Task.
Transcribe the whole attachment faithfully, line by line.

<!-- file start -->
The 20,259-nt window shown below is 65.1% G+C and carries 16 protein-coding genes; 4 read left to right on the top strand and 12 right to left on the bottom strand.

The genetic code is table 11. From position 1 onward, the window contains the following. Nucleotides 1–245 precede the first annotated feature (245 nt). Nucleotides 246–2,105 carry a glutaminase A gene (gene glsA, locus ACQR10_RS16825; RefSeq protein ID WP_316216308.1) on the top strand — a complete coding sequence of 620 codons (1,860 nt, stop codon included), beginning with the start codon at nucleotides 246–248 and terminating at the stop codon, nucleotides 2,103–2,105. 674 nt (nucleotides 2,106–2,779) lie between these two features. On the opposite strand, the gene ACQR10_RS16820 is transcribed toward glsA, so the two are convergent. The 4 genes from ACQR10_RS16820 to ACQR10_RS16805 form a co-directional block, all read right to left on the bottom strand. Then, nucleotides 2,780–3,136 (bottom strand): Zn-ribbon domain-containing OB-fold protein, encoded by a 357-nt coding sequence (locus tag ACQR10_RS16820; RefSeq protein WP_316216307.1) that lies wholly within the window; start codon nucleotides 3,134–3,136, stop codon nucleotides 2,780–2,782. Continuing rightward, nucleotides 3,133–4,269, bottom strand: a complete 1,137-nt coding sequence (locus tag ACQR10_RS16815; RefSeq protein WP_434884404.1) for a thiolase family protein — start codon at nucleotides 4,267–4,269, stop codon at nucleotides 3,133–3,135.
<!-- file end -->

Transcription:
The 20,259-nt window shown below is 65.1% G+C and carries 16 protein-coding genes; 4 read left to right on the top strand and 12 right to left on the bottom strand.

The genetic code is table 11. From position 1 onward, the window contains the following. Nucleotides 1–245 precede the first annotated feature (245 nt). Nucleotides 246–2,105 carry a glutaminase A gene (gene glsA, locus ACQR10_RS16825; RefSeq protein ID WP_316216308.1) on the top strand — a complete coding sequence of 620 codons (1,860 nt, stop codon included), beginning with the start codon at nucleotides 246–248 and terminating at the stop codon, nucleotides 2,103–2,105. 674 nt (nucleotides 2,106–2,779) lie between these two features. On the opposite strand, the gene ACQR10_RS16820 is transcribed toward glsA, so the two are convergent. The 4 genes from ACQR10_RS16820 to ACQR10_RS16805 form a co-directional block, all read right to left on the bottom strand. Then, nucleotides 2,780–3,136 (bottom strand): Zn-ribbon domain-containing OB-fold protein, encoded by a 357-nt coding sequence (locus tag ACQR10_RS16820; RefSeq protein WP_316216307.1) that lies wholly within the window; start codon nucleotides 3,134–3,136, stop codon nucleotides 2,780–2,782. Continuing rightward, nucleotides 3,133–4,269, bottom strand: a complete 1,137-nt coding sequence (locus tag ACQR10_RS16815; RefSeq protein WP_434884404.1) for a thiolase family protein — start codon at nucleotides 4,267–4,269, stop codon at nucleotides 3,133–3,135.